If you connect a keyboard to your iPad for spreadsheet work—and you should for larger project—Numbers has a bunch of keyboard shortcuts, i.e. Command-N for a new spreadsheet. Even better, if you press and hold the Command key, Numbers shows a pop-up listing of all available shortcuts for the item you have selected.
(There’s also a list of shortcuts in Numbers’ help, which is accessed through the question mark icon on the toolbar.)
A seemingly minor improvement to the Fonts menu is, to me, one of the more useful additions: A Recents section at the top of the Font menu means no scrolling through long lists of fonts to get to those you use most often.
There are numerous other minor changes, including adding reference lines to charts, being able to chart date and duration values, and column and row labels in tables. You can also take photos and videos directly within the app, making it much easier to add multimedia to your spreadsheets.
Sharing and compatibility
A lot of the improvements in Numbers relate to sharing your work, as well as compatibility with that other spreadsheet program some people use, Excel. On the sharing front, you can now set a “view only” option for shared spreadsheets, so that other users can’t change your work. You can also share password-protected sheets via an iCloud link, and Numbers now supports third-party storage providers like Box and Dropbox (though you can’t create new documents on Dropbox).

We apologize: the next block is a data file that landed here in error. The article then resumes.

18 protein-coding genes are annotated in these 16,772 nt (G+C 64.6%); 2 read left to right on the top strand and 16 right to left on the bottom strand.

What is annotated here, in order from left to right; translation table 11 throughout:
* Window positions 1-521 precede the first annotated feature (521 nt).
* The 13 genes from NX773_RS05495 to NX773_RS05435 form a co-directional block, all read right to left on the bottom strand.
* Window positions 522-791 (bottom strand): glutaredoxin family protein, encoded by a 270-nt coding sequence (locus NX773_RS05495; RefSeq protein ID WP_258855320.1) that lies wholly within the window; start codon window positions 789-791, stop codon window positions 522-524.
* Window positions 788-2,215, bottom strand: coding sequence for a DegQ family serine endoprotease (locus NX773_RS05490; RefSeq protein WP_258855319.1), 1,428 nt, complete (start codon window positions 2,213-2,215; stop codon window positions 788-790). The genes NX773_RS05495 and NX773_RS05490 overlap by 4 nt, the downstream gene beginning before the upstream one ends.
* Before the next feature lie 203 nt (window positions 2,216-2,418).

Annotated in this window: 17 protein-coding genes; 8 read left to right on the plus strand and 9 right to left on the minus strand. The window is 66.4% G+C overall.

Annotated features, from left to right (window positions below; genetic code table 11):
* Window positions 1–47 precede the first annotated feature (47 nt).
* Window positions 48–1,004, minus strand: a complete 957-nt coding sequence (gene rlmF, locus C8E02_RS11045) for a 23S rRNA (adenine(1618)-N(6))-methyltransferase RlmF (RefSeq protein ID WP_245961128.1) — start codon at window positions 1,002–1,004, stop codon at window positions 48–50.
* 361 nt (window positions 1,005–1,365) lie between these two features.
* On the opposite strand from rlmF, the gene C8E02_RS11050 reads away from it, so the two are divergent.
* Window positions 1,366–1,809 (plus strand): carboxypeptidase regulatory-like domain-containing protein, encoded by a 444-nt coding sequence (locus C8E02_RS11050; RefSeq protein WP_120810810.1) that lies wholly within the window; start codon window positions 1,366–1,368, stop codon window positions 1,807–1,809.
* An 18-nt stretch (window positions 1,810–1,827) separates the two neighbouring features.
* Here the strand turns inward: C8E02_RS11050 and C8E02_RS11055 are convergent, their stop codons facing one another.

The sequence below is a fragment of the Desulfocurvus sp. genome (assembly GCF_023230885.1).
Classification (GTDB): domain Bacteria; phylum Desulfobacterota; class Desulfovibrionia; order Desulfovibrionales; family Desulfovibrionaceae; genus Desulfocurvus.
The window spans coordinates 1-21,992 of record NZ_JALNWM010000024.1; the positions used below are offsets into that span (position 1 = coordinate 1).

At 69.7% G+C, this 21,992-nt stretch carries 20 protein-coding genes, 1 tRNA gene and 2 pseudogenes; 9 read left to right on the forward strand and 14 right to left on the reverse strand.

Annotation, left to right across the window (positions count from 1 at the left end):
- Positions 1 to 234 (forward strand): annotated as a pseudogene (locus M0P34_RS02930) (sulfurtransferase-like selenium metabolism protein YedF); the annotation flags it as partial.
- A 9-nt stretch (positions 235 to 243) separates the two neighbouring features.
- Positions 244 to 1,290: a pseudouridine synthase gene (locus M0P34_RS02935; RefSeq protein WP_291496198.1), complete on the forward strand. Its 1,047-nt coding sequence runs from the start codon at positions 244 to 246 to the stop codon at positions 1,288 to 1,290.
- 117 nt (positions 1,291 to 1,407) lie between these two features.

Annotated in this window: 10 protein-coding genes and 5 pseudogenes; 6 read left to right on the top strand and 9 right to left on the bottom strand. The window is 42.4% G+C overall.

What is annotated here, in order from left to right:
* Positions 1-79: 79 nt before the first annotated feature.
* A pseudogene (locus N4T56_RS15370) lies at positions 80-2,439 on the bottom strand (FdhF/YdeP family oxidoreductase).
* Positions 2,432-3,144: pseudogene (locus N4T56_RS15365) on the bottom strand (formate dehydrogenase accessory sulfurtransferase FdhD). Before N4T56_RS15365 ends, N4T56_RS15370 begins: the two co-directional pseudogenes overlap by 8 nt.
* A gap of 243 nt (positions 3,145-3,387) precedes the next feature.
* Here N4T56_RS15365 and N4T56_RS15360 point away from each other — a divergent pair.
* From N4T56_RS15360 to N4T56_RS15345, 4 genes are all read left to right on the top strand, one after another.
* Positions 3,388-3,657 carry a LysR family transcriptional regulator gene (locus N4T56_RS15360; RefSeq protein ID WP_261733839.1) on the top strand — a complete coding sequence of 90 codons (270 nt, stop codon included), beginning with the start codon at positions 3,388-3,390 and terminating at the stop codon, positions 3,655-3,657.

The main Numbers window, which lists all of your spreadsheets, now lets you restore previous versions of those sheets, and includes a preview feature so you can see exactly what’s in a version prior to opening.
While iOS and Android users still can’t work on shared spreadsheets, they can, at least, preview them in their web browsers. In my testing, the previews were very representative of the native worksheets. Without the ability to edit, though, this limits the usefulness of sharing for those on iOS or Android.
On the compatibility front, Numbers now does a better job of importing Excel spreadsheets. Numbers still doesn’t handle array formulas (an esoteric feature, but one loved by those who rely on it), but it properly handled some oddly-formatted cells in one of my Excel test workbooks. Exporting to Excel works better, too; you can even export a password-protected sheet to XLSX format.
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